Lincoln & Habeas Corpus
The “Great Writ” or habeas corpus has been an essential civil liberty guaranteed since Magna Carta. In listing powers denied to Congress, the Constitution notes that “The privilege of the writ of habeas corpus shall not be suspended, unless when in cases of rebellion or invasion the public safety may require it.” In 1861, Abraham Lincoln invoked this power of Congress—which was not in session—to suspend habeas corpus in certain areas. The next year, as he believed the civil justice system was inadequate to deal with the rebellion, he expanded the suspension throughout the United States and established military tribunals to try citizens charged with disloyalty. In this lesson, students explore Lincoln’s suspension of habeas corpus and constitutional issues surrounding it.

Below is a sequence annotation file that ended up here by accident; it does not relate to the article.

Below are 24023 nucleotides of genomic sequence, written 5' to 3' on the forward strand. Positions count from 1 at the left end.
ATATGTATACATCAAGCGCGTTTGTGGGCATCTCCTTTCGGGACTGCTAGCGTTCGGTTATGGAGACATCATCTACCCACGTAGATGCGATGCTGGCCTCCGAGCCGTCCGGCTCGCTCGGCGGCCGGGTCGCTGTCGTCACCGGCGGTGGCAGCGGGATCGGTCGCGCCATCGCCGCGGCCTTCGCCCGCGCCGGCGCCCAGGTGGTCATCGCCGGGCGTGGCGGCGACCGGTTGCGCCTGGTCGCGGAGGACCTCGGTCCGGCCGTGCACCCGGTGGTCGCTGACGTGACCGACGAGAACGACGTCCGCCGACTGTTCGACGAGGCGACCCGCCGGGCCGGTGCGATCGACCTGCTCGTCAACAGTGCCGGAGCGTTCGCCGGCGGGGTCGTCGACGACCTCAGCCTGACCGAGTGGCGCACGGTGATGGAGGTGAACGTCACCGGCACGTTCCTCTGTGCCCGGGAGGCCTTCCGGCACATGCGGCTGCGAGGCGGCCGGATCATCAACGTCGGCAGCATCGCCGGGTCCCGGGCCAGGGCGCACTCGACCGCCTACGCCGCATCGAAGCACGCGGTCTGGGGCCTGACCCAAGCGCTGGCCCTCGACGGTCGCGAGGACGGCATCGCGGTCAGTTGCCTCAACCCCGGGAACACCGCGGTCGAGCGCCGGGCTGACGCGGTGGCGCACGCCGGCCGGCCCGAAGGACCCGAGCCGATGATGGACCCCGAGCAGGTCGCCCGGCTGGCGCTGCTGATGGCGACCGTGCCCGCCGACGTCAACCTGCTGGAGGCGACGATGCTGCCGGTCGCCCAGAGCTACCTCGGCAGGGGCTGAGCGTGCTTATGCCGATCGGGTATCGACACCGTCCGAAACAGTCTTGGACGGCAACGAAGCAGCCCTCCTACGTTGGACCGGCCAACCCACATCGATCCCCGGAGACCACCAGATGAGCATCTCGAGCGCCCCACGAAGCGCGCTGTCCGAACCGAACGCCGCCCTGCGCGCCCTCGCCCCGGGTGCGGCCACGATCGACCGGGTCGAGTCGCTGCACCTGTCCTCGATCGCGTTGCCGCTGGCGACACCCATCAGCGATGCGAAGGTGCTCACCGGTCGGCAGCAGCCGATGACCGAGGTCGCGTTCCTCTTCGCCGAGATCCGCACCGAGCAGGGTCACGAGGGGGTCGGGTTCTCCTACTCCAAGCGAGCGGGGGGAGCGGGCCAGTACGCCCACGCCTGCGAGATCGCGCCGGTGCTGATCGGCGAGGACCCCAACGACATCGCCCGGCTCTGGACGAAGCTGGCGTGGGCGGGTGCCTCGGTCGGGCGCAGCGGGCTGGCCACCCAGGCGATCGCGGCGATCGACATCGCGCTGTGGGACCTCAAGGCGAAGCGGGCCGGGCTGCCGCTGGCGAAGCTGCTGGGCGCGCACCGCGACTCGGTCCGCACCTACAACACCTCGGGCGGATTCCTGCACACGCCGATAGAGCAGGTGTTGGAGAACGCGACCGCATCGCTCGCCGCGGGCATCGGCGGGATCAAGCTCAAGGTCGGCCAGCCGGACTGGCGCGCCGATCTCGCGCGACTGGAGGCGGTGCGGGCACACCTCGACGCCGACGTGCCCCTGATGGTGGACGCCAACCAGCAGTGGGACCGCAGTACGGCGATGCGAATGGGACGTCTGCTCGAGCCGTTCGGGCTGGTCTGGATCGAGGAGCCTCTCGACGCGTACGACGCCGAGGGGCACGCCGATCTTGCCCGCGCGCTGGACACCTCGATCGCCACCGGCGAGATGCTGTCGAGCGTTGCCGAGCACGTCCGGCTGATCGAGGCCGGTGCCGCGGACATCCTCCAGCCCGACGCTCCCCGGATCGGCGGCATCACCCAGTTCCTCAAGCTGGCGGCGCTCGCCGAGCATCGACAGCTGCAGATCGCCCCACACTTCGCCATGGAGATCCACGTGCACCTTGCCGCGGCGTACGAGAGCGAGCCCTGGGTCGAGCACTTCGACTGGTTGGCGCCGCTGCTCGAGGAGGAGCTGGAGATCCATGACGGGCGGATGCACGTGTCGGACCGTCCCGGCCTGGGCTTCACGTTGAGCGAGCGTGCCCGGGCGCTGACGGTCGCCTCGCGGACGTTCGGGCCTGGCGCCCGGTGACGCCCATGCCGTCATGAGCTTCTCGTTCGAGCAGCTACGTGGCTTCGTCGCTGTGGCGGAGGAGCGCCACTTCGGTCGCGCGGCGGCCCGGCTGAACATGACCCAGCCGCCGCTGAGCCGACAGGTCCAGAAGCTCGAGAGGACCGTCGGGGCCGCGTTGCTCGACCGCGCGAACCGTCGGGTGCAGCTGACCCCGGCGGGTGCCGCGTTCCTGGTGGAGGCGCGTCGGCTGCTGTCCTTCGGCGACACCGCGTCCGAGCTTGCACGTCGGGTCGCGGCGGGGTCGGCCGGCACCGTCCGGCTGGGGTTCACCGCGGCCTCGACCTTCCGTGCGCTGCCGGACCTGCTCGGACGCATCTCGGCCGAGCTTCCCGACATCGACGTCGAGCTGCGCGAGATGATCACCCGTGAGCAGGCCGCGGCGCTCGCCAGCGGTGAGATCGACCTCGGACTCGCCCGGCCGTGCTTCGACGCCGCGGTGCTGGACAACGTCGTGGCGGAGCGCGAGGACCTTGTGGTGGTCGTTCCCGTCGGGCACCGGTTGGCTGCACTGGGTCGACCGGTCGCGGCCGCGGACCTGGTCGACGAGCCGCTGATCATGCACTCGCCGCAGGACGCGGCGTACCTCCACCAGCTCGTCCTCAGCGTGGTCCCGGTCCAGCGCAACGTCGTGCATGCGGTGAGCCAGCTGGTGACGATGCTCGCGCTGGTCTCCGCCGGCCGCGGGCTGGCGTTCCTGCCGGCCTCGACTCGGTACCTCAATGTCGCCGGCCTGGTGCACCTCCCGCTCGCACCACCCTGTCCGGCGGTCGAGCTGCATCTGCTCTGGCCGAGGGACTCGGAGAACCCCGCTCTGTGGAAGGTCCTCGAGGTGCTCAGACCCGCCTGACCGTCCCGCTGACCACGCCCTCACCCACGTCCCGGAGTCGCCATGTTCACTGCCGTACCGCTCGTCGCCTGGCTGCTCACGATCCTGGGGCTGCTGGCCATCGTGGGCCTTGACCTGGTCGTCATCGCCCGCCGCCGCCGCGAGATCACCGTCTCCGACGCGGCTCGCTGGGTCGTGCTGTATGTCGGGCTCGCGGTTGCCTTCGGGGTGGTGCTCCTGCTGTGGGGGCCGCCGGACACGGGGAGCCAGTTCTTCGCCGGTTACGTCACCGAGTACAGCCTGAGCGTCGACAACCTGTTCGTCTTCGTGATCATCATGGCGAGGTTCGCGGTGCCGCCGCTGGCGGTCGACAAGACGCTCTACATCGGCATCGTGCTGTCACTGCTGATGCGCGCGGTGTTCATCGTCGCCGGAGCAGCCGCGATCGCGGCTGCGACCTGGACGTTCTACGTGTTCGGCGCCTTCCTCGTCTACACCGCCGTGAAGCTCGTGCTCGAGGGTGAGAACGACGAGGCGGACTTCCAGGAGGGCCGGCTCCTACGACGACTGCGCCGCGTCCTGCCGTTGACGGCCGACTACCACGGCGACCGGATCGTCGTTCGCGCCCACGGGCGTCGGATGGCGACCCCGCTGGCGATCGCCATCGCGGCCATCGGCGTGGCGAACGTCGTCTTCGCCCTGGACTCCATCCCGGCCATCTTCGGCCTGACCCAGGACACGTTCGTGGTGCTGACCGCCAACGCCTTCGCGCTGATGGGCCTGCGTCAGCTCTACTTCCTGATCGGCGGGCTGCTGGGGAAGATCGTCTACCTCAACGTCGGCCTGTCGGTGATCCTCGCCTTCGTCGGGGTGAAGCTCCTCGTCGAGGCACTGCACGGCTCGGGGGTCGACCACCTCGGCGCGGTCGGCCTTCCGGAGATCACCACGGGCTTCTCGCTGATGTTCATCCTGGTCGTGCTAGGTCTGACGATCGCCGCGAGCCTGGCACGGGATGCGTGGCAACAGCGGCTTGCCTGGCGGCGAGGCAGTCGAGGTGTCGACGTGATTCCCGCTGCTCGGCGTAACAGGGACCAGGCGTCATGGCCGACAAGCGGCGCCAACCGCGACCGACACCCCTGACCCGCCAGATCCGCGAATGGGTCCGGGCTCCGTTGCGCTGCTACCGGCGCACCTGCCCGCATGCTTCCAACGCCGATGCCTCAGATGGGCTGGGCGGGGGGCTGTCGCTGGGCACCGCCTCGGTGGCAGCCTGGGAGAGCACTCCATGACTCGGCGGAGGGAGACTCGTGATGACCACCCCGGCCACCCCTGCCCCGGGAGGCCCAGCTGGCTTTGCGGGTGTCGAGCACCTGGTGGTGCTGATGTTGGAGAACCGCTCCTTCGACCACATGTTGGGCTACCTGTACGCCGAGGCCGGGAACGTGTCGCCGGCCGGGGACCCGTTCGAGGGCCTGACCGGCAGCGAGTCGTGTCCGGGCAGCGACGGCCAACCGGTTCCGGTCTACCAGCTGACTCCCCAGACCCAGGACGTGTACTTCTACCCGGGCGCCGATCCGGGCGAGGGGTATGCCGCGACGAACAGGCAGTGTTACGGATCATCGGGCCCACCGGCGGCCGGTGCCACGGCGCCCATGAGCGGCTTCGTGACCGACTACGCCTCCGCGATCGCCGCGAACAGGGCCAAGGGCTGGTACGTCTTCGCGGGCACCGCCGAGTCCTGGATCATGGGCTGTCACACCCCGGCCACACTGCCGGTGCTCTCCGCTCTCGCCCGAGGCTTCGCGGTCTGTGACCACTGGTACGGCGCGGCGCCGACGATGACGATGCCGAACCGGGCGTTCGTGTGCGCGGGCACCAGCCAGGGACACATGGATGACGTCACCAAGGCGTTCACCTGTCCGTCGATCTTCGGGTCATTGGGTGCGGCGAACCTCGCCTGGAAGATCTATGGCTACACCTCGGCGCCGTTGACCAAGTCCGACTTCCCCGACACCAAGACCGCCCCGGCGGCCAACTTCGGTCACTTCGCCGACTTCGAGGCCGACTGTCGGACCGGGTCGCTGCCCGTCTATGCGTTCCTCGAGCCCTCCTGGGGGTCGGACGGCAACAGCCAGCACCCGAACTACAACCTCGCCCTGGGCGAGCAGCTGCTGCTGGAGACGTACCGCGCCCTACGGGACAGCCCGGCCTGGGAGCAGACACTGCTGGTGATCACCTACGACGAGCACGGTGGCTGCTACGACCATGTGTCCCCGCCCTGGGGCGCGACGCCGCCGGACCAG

- Explore the events that led to President Lincoln’s suspension of habeas corpus.
- Understand the Supreme Court cases ex parte Merryman and ex parte Milligan.
- Assess the constitutionality of Lincoln’s actions.
- Evaluate Lincoln’s attempt to balance liberty and security during the Civil War with his suspension of habeas corpus in certain areas and eventually the entire nation.